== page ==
Oil prices may be low presently, in part because of reckless destruction of our habitat and in part to try and put pressure on Putin. Neither of these are intelligent or long term options so oil will obviously go up again, sure as eggs is eggs. So this tech could well have a place. However, large scale clean, renewable energy is still the only way we should be investing, IF we can put our own selfish interests to one side and care about the future our kids will live in. So forget any filthy fossil fuels.. unless you believe the… Read more »

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Carbon Bigfoot
Guest
Carbon Bigfoot

You eco morons who don’t understand that affordable energy has done more to lift the human race out of poverty and slavery than any other foible of politicians and tyrants, are so ignorant in your ideology. Thank you J.D. Rockefeller. If you are referring to the Gulf Platform accident–shit happens and the planet and its bacteria have almost healed itself. All the other nonsense that you glean from the likes of the WaPost, NYT and that other Scientific (sarc) journal, HuffPost is BS. Go to http://www.wattsupwiththat.com and start your education-come back in about 20 years. The natural, carbon based self-sustaining… Read more »

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hipockets
Member
👍1233

Carbon Bigfoot – it is obvious that your CV, of which you are so proud, includes graduate courses in being rude, obnoxious, and uncivil.

Carbon Bigfoot
Guest
Carbon Bigfoot

Its the only way I can deal with the ignorance of the 98% ( bell curve challenged ) that offer uninformed, unsubstantiated opinions on this website and others. I enjoy making fools out of stupid people. I do my best to avoid PC which has destroyed intellectual discourse in this country. There are two things I can dealt with, and continue to deal with is FACTS and MONEY. Having lived and dealt with inferior minds in my seven + decades on this planet I have earned the right to be rude, obnoxious and uncivil. Its the only defense mechanism that… Read more »

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hipockets
Member
👍1233

How sad – to be so disoriented and alienated at that age. I pity you.

v4t1n4
Member
👍49

The second “Like” above is from another 7 decade person who has had quite his fill of such ignoramuses. as CB. Yet another case of “None so blind as those who will not see!”

rick386
Guest
rick386

Do you really think that natural gas is going to remain this cheap forever?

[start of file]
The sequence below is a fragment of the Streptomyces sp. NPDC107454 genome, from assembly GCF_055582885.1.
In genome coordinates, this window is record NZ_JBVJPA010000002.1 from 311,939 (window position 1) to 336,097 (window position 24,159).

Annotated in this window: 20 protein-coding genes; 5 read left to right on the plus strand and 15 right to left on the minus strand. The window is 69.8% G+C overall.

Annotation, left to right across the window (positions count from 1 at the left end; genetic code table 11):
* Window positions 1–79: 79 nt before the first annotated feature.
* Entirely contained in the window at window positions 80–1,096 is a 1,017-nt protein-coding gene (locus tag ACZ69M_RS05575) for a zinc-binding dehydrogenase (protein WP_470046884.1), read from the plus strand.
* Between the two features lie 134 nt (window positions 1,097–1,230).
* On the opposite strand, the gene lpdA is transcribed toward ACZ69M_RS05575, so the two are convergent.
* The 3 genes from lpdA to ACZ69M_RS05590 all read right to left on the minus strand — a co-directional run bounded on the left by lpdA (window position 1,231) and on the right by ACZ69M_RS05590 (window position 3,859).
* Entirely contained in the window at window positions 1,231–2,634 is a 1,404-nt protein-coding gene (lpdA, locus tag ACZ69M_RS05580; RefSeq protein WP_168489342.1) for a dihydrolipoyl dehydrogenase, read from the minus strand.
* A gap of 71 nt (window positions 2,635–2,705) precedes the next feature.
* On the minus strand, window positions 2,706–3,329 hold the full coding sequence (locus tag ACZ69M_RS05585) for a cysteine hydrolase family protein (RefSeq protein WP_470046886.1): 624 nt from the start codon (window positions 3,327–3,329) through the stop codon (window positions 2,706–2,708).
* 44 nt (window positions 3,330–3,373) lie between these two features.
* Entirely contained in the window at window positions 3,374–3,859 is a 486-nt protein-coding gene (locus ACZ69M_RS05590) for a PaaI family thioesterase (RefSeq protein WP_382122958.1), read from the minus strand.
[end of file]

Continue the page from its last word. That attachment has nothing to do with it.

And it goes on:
When’s Cheniere going to be at full scale export?

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Michael Jorrin,
Guest
Michael Jorrin (aka Doc Gumshoe)

Taking nothing away from the benefits that affordable energy of all types has conferred on humanity so far, may I point to a limiting factor, which is the exponential growth of humanity itself – 7 billion units today and at least 10 and perhaps 12 billion by 2100. How’s that going to work? If we don’t start using something else, our collective goose is cooked.

arch1
Member
👍7784

“Nature” seems to take care of any species which outgrows its habitat, Pestilence,
Famine and War in regard to humans as we too are part of nature. I think that likely to happen before we run out of oil/gas,,,,of course as any good becomes scarce the price goes up.

Carbon Bigfoot
Guest
Carbon Bigfoot

Michael I encouraged you to read Dr. Tim Ball Canadian Climate Scientist’s recent post regarding the Pope, birth control, Malthusians and the Club of Rome. It also addresses items that keep me up all night and not this trivial stock stuff. http://drtimball.com.

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cheftrotter
Member
👍1
cheftrotter

CB. I work in the oil and gas industry and do not consider myself one of the eco morons you hate so much. However, I dont see how alternative energy sources could hurt anyone enough to make me hate the people interested in them. In fact, if they can help the planet and some of the people on it then great. If they can do so while there stock goes up, why we reads about stocks here, even better. DC is right, oil and gas is not limitless and will not always be affordable for everyone. TJ, have you ever… Read more »

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Carbon Bigfoot
Guest
Carbon Bigfoot